Afghan President Karzai criticises US-Russia drugs raid
Afghan President Hamid Karzai has criticised the first joint operation by Russian and US agents to destroy drug laboratories in his country.
Mr Karzai said he had not been informed of Russia's participation - a sensitive issue in Afghanistan ever since the Soviet occupation ended 21 years ago.
He called it a violation of Afghan sovereignty and international law.
Russia said more than a tonne of heroin and opium, with a street value of $250m (£157m), was destroyed in the raid.
Officials in Moscow have in the past accused coalition forces in Afghanistan of doing little to tackle drugs, and thereby helping to sustain the estimated 2.5 million heroin addicts in Russia.'No authorisation'
On Friday, the head of Russia's drug control agency said its agents had taken part in an operation on Thursday to destroy a "major hub" of drug production about 5km (three miles) from the Pakistani border, near the city of Jalalabad.
Viktor Ivanov said that along with 932kg (2,055lb) of high-grade heroin and 156kg (345lb) of opium, a large amount of technical equipment was destroyed.
But in a strongly worded statement on Saturday, President Karzai's office alleged that Russian military personnel had taken part in the "illegal" raid.
"While Afghanistan remains committed to its joint efforts with the international community against narcotics, it also makes it clear that no organisation or institution shall have the right to carry out such a military operation without prior authorisation and consent of the government of Afghanistan," it said.
"Such unilateral operations are a clear violation of Afghan sovereignty as well as international law, and any repetition will be met by the required reaction from our side," the statement added.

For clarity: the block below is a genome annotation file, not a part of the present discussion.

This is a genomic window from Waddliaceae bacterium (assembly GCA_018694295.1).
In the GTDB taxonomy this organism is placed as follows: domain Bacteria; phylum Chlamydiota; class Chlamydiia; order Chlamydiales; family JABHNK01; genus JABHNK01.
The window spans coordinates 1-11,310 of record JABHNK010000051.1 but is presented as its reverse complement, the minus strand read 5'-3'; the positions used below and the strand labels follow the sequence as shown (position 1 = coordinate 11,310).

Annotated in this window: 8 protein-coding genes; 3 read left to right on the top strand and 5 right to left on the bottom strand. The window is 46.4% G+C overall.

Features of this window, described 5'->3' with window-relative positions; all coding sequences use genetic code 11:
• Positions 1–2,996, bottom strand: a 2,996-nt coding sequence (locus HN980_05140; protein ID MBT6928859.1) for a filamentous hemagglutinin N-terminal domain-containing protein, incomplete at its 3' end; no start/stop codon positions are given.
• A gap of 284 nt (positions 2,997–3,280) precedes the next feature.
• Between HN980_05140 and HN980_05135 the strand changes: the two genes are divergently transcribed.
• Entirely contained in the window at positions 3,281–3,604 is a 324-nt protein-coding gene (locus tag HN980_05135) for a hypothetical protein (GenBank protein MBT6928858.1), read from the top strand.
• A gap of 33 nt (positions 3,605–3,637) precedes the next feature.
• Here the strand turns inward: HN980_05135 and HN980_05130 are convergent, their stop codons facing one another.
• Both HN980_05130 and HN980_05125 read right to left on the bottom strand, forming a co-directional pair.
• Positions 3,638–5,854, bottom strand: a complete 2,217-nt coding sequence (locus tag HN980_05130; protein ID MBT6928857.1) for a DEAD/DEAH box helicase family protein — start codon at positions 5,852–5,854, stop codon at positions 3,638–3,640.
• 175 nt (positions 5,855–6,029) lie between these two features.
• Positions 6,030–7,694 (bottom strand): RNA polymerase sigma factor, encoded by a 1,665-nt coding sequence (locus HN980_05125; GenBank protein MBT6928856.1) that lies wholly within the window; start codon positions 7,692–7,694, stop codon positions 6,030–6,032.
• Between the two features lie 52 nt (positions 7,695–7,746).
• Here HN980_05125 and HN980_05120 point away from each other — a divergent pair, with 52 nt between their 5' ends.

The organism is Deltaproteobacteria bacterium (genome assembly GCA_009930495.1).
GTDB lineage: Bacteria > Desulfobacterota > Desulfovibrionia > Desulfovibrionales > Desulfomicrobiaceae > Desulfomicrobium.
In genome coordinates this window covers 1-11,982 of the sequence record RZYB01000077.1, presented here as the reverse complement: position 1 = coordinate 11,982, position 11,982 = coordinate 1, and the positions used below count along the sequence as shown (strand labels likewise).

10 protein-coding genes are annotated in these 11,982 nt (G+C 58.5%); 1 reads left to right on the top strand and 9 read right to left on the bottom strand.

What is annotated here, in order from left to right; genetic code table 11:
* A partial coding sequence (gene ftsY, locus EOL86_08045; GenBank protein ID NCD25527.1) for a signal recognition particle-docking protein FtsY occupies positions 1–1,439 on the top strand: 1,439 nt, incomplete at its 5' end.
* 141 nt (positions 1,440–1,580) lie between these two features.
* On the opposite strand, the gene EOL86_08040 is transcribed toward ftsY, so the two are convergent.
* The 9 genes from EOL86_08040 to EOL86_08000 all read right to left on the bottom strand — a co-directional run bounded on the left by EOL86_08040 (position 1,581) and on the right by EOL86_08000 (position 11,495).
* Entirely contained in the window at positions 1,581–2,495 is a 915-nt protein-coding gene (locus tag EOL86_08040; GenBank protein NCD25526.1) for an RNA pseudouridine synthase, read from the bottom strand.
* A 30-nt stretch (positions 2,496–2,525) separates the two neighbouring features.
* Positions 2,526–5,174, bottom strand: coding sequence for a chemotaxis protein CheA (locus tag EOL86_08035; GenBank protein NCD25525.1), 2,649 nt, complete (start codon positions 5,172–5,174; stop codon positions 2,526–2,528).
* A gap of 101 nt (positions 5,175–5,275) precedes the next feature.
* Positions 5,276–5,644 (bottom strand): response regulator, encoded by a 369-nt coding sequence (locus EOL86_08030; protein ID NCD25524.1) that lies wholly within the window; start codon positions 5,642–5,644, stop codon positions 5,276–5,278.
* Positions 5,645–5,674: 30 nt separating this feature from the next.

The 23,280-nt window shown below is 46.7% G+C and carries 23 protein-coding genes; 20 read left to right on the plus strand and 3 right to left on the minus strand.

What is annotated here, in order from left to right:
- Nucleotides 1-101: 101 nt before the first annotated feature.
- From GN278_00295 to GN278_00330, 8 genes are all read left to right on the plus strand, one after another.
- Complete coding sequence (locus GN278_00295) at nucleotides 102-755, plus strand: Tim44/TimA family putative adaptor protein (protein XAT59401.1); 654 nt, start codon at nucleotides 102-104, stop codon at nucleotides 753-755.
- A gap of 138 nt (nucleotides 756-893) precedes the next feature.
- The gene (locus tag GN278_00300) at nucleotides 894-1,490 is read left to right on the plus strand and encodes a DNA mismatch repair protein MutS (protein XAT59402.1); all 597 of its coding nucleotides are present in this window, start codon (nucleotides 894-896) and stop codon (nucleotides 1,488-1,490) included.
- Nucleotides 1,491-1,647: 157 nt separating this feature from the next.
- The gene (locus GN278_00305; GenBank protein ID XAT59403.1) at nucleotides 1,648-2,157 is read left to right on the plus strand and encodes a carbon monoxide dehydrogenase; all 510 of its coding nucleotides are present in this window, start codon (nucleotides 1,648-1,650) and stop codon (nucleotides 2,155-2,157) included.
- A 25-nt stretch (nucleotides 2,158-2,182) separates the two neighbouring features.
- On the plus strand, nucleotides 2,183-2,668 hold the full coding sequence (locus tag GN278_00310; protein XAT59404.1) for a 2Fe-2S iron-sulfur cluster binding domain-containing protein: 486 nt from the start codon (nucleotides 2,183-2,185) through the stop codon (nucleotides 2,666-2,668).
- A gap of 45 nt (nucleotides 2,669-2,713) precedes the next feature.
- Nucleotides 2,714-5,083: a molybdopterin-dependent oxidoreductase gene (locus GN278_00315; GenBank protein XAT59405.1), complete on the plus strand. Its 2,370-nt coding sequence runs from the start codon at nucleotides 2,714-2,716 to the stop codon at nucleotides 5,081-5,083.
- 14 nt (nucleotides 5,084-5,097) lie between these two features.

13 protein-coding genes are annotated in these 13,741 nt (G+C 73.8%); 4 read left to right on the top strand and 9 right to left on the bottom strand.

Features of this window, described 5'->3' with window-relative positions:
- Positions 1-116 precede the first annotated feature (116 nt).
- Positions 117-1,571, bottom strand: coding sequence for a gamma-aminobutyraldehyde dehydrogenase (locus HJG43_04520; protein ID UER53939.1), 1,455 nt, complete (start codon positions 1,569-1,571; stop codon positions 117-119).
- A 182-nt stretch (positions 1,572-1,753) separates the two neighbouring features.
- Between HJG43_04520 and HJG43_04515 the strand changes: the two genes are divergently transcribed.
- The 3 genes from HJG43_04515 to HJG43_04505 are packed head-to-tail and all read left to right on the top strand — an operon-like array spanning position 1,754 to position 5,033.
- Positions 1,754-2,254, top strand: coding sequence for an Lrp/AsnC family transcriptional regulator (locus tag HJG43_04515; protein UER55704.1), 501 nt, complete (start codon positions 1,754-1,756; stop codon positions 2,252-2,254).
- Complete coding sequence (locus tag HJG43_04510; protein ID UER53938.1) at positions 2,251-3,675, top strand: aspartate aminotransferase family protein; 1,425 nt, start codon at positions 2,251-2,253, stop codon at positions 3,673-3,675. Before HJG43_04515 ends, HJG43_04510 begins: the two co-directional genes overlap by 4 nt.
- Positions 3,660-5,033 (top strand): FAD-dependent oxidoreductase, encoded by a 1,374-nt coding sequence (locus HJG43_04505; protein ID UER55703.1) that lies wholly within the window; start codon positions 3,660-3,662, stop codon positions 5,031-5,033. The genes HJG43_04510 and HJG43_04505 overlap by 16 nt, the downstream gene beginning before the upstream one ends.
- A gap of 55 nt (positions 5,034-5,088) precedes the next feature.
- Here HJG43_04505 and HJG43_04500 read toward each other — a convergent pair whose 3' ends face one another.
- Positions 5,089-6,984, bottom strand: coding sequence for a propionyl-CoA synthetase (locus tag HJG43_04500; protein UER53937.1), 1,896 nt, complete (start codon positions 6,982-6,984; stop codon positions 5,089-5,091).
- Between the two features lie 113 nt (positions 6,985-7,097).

Mr Karzai said Afghanistan wanted friendly ties with Moscow, but that the relationship had to be based on mutual consent.
A senior source in the delegation of Russian President Dmitry Medvedev, who is currently on a visit to Vietnam, told the AFP news agency on Sunday that Kabul's reaction to the anti-drug operation was "simply surprising and incomprehensible" because "the Afghan interior ministry participated in this operation".
The BBC's Quentin Sommerville in Kabul says Afghanistan's elite counter narcotics force did participate in the operation but it appears that the president's office was not informed of who would accompany them.
Afghanistan's interior ministry said it thought that only Russian observers rather than Russian troops were to take part, our correspondent adds.
The president's national security adviser, Rangin Dadfar Spanta, said Nato officials had apologised in private but that he wanted a public declaration.
Earlier, the Nato-led International Security Assistance Force (Isaf) said it had killed at least 19 Taliban fighters who tried to storm a combat outpost in the eastern province of Paktika under cover of darkness.
The militants attacked from all directions, using rifles, rocket-propelled grenades and mortars, it added. Troops at the camp had to call in air support to repel the assault.
Five coalition soldiers were wounded in the fighting.